12. 12. New Employees – Notice 2012-58An employer may impose a waiting period of no longer than 90 daysbefore a full-time employee (or dependent) who is otherwise eligiblefor the employers group health plan may enroll in coverage.12
  13. 13. Shared Responsibility Payment – General Rule• Large employers that employed an average of at least 50 or more full-ti l b i d f th di l dtime employees on business days for the preceding calendar yearmust make “shared responsibility” tax payments for each month thatthe employer:H t l t f ll ti l tifi d h i ll d i– Has at least one full time employee certified as having enrolled in aqualified health plan for which a premium tax credit or cost-sharingreduction is allowed or paid (i.e., the employee goes to theMarketplace/Exchange and qualifies for assistance);Marketplace/Exchange and qualifies for assistance);AND either– Does not offer coverage to its employees OR does not offeri i ti l (MEC) t t l t 95% f it f ll timinimum essential coverage (MEC) to at least 95% of its full timeemployees,– Offers MEC to at least 95% its full time employees, but it isff d blunaffordable, or– Offers MEC to at least 95% its full time employees through a planthat does not provide minimum value. 13
  14. 14. Shared Responsibility Payment – Continued• Minimum value: Must provide at least 60% ofthe total allowed cost of benefits for full timeemployees.• Affordable coverage: The cost of coverage to thel i th 9 5% f themployee is no more than 9.5% of theemployee’s household incomeTh f h b• Three safe harbors:• Box 1 of W-2• Average wage method or• Average wage method, or• A federal poverty level method 14
  15. 15. Calculating the Penalty – “No Coverage or No MinimumEssential Coverage for at Least 95% of Employees”Employer fails to offer coverage or fails to offer MEC to 95% its full-time employees (and their dependents in 2015) under an eligibleemployer-sponsored plan for the month, and at least one full-timep y p p ,employee has been certified to the employer as having enrolled forthat month in a qualified health plan (Marketplace/Exchange) and isreceiving assistance.g• Penalty = the “Applicable Payment Amount” × the number of theemployers full-time employees during any month, reduced by 30employees. IRC § 4980H(a) and 4980H(c)(2).employees. IRC § 4980H(a) and 4980H(c)(2).• Applicable Payment Amount: $166.67 for any month (i.e., 1/12 of$2,000, which is adjusted for inflation after 2014). IRC §4980H(c)(1)4980H(c)(1).15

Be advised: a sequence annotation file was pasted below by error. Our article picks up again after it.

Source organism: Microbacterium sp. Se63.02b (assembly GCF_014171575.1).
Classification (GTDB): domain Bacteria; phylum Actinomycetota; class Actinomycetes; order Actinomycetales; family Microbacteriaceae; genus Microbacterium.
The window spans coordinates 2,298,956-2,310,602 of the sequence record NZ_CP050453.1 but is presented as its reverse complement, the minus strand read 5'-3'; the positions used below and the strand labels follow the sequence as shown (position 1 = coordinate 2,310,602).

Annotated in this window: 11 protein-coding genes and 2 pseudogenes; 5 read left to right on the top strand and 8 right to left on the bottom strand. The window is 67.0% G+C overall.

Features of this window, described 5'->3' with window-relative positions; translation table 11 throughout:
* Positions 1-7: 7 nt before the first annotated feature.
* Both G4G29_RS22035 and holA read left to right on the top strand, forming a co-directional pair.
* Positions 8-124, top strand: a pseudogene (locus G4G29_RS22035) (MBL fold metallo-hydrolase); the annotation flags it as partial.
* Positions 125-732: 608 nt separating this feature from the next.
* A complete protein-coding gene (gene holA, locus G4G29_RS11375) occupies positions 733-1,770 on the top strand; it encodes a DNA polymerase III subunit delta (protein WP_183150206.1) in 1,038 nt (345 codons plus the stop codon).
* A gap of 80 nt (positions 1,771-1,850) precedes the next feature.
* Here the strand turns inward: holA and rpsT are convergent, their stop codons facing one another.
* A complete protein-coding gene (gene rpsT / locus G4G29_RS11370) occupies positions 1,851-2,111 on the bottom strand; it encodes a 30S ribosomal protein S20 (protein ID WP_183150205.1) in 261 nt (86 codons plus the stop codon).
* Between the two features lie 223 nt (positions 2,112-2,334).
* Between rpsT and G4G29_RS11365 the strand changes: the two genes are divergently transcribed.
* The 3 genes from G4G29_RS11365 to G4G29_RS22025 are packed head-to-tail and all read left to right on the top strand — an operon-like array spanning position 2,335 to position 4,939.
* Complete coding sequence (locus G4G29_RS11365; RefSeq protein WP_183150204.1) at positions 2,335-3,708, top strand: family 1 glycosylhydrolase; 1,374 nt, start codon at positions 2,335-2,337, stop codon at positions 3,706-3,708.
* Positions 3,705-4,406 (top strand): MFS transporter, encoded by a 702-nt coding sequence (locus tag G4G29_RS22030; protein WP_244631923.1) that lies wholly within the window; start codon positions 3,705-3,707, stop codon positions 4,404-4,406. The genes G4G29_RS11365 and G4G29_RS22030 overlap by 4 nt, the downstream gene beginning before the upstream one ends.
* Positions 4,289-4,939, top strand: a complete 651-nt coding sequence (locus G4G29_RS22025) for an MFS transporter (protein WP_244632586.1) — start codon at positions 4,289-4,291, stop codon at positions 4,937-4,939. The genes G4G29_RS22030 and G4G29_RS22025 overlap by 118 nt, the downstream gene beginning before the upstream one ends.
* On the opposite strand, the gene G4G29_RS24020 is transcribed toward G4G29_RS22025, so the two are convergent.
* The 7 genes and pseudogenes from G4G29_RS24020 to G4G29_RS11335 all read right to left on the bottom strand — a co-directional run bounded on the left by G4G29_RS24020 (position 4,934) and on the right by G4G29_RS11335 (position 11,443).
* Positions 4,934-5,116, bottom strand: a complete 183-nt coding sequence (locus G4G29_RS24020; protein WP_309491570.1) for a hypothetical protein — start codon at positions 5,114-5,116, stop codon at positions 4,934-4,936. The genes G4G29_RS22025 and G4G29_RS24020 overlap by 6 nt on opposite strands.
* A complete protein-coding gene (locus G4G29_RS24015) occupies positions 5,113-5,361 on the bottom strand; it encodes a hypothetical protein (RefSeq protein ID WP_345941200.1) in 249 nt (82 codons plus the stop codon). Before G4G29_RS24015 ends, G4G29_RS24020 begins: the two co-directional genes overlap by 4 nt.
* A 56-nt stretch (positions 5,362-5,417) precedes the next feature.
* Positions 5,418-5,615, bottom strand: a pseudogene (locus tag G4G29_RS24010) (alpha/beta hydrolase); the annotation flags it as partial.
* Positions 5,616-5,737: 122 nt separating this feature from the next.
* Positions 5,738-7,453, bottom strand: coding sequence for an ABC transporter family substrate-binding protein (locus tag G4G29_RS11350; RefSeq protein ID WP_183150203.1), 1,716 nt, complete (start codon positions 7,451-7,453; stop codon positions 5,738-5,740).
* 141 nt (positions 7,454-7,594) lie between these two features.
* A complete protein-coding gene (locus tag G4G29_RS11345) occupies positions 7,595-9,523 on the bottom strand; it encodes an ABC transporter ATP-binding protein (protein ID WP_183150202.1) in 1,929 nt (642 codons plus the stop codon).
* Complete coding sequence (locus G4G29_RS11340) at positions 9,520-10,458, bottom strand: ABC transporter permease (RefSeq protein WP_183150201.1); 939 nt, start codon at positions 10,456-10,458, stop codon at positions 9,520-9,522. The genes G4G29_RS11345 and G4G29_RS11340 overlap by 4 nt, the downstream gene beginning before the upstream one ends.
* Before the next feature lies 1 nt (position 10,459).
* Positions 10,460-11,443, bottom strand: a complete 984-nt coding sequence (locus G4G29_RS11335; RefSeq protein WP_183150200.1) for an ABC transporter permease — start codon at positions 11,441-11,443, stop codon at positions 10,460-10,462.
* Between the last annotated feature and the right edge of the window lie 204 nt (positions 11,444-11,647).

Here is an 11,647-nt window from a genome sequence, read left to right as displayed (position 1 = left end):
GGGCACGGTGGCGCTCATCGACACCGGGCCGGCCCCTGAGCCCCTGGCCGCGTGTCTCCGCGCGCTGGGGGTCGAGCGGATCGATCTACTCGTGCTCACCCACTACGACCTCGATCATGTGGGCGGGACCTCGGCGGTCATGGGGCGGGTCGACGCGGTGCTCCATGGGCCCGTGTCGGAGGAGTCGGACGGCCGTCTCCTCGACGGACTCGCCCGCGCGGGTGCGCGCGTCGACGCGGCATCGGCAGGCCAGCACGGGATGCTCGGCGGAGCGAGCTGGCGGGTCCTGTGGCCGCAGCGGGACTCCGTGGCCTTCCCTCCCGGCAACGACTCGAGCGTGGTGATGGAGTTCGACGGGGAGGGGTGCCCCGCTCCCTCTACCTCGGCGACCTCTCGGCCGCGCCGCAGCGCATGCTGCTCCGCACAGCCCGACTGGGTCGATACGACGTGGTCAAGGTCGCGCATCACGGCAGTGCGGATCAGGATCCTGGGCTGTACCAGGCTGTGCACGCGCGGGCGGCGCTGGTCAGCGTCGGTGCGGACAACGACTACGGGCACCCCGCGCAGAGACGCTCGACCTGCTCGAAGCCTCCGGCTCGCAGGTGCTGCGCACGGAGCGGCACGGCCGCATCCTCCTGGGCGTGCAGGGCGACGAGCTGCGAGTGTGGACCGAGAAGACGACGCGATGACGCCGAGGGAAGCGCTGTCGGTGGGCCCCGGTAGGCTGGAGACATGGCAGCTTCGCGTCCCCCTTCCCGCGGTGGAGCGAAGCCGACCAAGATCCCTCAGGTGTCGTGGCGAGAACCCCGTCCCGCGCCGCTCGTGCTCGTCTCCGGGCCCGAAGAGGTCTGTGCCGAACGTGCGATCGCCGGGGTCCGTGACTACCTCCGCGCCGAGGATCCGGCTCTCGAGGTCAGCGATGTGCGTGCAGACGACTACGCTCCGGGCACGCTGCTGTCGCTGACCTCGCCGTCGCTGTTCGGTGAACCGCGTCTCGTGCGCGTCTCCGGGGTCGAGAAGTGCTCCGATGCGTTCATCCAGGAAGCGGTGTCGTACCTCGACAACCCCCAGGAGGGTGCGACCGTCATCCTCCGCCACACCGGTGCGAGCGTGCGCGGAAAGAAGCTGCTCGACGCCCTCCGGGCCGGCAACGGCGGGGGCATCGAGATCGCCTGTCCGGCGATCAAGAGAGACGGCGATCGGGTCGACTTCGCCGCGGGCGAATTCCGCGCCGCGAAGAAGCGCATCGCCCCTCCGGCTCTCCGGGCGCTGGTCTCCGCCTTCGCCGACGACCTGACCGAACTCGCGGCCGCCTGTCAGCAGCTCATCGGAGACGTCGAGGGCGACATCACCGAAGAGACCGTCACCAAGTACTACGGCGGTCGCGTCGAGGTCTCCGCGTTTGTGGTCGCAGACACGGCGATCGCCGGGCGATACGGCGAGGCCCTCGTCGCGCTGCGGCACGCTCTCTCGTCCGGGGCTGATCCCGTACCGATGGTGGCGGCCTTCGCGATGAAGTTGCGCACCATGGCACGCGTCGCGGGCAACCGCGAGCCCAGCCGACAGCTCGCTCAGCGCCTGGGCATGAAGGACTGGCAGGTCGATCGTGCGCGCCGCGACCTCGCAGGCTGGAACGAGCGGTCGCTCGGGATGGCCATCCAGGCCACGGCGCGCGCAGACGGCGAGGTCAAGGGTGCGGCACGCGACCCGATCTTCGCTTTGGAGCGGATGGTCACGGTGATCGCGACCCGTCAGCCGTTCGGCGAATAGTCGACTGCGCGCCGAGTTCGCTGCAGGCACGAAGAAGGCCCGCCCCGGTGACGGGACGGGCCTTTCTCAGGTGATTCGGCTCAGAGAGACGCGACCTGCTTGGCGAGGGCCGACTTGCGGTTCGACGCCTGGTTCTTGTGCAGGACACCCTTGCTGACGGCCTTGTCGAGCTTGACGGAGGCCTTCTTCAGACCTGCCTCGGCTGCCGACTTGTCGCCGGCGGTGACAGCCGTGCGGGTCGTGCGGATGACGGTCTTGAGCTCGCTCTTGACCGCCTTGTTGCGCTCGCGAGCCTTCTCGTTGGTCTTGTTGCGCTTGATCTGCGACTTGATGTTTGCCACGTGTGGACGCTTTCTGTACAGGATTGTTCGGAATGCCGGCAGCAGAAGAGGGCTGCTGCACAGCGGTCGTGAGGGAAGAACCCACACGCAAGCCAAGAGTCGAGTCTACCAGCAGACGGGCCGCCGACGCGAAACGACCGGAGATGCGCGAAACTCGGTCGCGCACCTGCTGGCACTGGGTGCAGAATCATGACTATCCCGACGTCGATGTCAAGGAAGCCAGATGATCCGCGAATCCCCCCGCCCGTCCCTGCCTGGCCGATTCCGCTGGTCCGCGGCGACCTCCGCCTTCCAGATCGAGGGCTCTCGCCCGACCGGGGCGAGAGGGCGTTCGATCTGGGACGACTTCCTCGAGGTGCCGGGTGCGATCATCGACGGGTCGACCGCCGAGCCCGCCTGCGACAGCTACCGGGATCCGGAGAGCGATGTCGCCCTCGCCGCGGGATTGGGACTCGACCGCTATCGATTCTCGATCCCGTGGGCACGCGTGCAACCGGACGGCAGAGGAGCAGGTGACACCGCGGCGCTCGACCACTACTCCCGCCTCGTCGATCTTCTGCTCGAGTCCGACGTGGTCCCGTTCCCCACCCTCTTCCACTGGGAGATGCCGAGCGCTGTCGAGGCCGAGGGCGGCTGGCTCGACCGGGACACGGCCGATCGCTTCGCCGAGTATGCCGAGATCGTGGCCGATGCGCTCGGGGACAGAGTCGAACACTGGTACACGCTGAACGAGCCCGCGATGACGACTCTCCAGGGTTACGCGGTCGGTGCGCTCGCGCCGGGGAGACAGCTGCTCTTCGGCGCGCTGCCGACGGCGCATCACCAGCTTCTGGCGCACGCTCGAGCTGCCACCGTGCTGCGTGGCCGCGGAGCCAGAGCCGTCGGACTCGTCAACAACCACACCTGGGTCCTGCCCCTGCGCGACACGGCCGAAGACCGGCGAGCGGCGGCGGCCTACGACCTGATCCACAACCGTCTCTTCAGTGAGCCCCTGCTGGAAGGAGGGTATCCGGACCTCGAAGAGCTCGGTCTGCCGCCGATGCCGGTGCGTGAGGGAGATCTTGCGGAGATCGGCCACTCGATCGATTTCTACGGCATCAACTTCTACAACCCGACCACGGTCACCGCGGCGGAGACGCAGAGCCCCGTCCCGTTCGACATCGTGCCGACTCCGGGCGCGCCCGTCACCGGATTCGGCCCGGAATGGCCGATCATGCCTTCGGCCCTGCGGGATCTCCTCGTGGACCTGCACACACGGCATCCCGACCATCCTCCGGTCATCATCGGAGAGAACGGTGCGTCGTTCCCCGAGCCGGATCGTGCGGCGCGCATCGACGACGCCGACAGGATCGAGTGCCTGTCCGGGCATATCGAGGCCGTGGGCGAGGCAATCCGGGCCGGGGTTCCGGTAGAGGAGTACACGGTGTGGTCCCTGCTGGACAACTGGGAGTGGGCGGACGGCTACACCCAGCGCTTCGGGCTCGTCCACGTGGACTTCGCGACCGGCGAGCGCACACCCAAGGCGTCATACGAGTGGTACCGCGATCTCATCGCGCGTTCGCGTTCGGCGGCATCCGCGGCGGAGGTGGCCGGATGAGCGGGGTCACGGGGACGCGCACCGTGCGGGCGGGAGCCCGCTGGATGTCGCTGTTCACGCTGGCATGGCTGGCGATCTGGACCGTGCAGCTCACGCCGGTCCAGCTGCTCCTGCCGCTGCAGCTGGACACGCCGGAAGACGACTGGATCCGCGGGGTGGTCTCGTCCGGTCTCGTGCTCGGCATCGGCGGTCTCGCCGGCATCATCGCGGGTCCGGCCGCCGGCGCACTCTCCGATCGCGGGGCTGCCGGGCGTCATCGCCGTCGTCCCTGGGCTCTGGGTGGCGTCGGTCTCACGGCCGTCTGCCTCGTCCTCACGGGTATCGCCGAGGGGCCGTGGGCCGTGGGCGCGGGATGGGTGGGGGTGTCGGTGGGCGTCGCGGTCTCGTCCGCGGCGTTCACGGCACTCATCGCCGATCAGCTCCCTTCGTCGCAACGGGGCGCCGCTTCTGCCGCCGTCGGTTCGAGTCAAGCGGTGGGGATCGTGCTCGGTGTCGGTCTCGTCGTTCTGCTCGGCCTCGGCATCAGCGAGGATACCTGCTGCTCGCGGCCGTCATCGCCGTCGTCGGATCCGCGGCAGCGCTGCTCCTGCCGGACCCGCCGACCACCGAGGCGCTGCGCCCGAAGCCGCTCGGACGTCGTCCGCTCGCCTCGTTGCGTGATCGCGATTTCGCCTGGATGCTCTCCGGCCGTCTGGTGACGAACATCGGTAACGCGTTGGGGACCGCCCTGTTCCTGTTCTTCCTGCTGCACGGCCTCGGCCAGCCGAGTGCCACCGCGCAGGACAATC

16. 16. Calculating the Penalty – No Coverage or No MECOffered to At Least 95% of Employees -- Example• In 2014, Employer fails to offer minimumessential coverage to at least 95% of its full-timeemployees. It has 100 full-time employees, tenof whom receive a tax credit for the year forenrolling in a state exchange offered planenrolling in a state exchange-offered plan.• For each full-time employee over the 30-employee threshold the employer owes $2 000employee threshold, the employer owes $2,000,for a total penalty of $140,000 ($2,000 × 70 (100− 30)). This penalty is assessed on a monthly30)) s pe a y s assessed o a o ybasis. 16
  17. 17. Calculating the Penalty – Coverage Not Affordable or DoesNot Meet Minimum ValueWh l ff MEC b t th t t t l t f ll tiWhere employer offers MEC, but the cost to at least one full-timeemployee is greater than 9.5% of household income OR the plan doesnot meet the minimum value standard of 60% (use the Actuarial ValueCalculator to determine minimum value) and he/she has been certified toCalculator to determine minimum value) and he/she has been certified tothe employer as having enrolled in a qualified health plan(Marketplace/Exchange) and is receiving assistance• Penalty = Number of full time employees for any month who• Penalty = Number of full-time employees for any month whoaccess Marketplace/Exchange and receive a credit or assistance x$250 (i.e., 1/12 of $3,000).• Limitation: the aggregate amount of tax of an applicable large• Limitation: the aggregate amount of tax of an applicable largeemployer for any month cannot exceed the applicable paymentamount × the number of the employers full-time employees duringthat month (reduced by 30 employees)that month (reduced by 30 employees).17
  18. 18. Calculating the Penalty – Coverage Not Affordable orDoes Not Meet Minimum Value – Example• In 2014, Employer offers health coverage and has 100 full-time employees, 20 of whom access the Exchange becausecoverage is either not affordable or does not meet minimumcoverage is either not affordable or does not meet minimumvalue standard and they receive a premium tax credit• For each full-time employee receiving a tax credit, thel $3 000 l bl t femployer owes a $3,000 annual assessable payment, for atotal penalty of $60,000. The maximum penalty for thisemployer is limited to the amount of the penalty that it wouldh b d f f il t idhave been assessed for a failure to provide coverage, or$140,000 ($2,000 × 70 (100 − 30)). Since the calculatedpenalty of $60,000 is less than the maximum amount,$Employer pays the $60,000 calculated penalty. This penalty isassessed on a monthly basis. 18